Creighton’s Report on the Resolution of Outstanding Property Claims between Cuba and the United States Released
A team of law and political science professors from Creighton University announced the results of their investigation and report on the best outcome to develop a model for a property claims settlement mechanism between Cuba and the United States, as outlined in a grant from the United States Agency for International Development (USAID) awarded the University in October 2005.
Creighton University’s 2007 Report on the Resolution of Outstanding Property Claims between Cuba & the United States outlines models for a post-Castro tribunal and court to settle important issues concerning property expropriated by the Cuban government after the 1959 revolution.
The report proposes incentives to create further investment in Cuba, protects the residential security of Cubans on the island, compares recommendations to other national and international claims systems, incorporates cases filed by U.S. nationals after Castro’s take-over, and addresses the property claims of Cuban-Americans.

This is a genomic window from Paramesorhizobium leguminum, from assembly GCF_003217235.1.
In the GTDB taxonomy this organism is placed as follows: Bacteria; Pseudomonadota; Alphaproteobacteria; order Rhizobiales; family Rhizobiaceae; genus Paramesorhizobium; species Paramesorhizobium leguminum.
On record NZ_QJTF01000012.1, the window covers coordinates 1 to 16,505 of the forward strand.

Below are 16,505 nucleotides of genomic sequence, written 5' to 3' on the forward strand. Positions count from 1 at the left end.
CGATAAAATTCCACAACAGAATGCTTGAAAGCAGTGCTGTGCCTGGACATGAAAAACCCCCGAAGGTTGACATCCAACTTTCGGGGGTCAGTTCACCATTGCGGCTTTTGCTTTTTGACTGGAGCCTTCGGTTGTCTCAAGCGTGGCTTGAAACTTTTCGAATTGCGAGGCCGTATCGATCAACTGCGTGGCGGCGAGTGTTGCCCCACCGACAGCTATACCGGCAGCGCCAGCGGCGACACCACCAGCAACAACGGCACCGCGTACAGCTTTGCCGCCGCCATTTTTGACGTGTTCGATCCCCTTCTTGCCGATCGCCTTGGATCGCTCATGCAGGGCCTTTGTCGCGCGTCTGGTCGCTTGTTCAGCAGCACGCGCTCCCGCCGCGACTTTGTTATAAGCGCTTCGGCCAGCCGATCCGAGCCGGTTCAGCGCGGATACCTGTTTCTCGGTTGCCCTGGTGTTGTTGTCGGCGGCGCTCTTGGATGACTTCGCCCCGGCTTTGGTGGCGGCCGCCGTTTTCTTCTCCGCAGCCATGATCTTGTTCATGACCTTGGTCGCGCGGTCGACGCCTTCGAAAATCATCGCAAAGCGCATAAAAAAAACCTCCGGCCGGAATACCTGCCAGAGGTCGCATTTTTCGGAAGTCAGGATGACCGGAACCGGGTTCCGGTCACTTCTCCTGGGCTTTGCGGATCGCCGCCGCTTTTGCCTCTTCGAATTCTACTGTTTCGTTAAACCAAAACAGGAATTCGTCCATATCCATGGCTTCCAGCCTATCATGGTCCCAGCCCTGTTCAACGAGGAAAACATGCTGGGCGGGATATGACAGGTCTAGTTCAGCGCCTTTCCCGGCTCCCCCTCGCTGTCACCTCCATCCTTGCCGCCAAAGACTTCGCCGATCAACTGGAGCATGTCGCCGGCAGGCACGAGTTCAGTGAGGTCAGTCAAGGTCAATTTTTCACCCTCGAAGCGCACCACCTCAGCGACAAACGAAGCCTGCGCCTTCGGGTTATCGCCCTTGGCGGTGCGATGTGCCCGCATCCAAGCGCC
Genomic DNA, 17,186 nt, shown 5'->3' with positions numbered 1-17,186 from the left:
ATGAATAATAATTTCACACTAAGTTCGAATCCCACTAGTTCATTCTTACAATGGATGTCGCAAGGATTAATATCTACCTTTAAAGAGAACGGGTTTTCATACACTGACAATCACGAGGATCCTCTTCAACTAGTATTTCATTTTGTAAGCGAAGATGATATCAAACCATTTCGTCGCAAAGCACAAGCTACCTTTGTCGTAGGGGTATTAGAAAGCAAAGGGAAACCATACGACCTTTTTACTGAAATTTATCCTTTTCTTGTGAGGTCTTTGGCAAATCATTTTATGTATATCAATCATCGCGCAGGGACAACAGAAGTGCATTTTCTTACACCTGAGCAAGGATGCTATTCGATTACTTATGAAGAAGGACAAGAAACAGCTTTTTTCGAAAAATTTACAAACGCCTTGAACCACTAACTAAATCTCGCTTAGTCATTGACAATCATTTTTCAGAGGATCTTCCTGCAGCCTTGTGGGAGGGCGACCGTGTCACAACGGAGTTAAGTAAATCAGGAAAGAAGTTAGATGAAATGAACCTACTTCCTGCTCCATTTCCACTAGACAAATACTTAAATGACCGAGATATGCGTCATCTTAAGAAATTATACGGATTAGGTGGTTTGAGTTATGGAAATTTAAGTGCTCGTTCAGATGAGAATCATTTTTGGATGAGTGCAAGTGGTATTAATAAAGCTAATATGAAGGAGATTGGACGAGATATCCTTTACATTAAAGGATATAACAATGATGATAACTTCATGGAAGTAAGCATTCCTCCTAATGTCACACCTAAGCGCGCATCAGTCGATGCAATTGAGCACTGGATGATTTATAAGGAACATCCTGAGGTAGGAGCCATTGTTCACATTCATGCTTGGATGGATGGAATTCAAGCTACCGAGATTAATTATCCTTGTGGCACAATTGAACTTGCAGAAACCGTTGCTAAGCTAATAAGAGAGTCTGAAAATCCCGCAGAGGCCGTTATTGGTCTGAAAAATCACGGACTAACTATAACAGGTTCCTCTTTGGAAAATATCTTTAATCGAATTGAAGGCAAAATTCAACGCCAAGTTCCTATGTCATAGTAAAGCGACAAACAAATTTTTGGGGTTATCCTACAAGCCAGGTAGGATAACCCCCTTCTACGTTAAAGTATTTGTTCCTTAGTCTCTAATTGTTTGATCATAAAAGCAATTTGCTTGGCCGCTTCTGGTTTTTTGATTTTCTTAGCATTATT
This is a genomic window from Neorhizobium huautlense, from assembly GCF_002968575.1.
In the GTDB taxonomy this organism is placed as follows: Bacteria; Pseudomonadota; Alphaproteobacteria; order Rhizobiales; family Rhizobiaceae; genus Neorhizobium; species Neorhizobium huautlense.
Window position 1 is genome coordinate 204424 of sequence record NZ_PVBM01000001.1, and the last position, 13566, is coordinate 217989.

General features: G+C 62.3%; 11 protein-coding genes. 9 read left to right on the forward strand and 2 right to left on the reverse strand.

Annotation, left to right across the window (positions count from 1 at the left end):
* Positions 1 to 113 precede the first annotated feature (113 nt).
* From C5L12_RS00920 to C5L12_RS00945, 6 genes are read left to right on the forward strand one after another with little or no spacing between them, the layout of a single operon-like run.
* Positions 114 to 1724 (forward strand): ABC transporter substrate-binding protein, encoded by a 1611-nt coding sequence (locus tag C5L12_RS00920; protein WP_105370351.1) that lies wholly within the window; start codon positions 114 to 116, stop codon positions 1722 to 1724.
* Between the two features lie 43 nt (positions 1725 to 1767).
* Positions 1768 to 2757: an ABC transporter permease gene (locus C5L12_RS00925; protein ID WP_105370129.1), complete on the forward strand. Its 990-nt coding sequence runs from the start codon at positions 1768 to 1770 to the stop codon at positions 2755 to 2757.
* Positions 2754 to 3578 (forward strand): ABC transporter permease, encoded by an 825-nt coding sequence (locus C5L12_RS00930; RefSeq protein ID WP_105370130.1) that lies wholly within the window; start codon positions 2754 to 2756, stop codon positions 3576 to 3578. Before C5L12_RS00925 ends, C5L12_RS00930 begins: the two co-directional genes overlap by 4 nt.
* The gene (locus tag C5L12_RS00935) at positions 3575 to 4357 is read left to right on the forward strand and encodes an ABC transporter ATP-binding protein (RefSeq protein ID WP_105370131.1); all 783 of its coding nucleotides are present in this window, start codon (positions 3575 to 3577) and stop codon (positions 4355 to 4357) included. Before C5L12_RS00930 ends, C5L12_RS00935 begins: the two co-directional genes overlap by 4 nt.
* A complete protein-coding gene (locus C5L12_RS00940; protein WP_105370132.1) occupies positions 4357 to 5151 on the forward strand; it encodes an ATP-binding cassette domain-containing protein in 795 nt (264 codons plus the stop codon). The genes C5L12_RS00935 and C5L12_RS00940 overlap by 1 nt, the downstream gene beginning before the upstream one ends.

Creighton University Vice president for Academic Affairs Patrick Borchers , an international expert in conflict of laws, led the cross-disciplinary team of six people developing this model. Team members included Dr. Erika Moreno, a Latin America specialist, Dr. James Wunsch, and Dr. Richard Witmer of Creighton’s Political Science Department. Other team members included, Professor Arthur Pearlstein, director of the Law School’s Werner Institute for Negotiation and Dispute Resolution, and Professor Michael J. Kelly, the Law School’s international law specialist.
If you would like to order a copy of the report it is available for $45 by contacting Pam Hopkins at: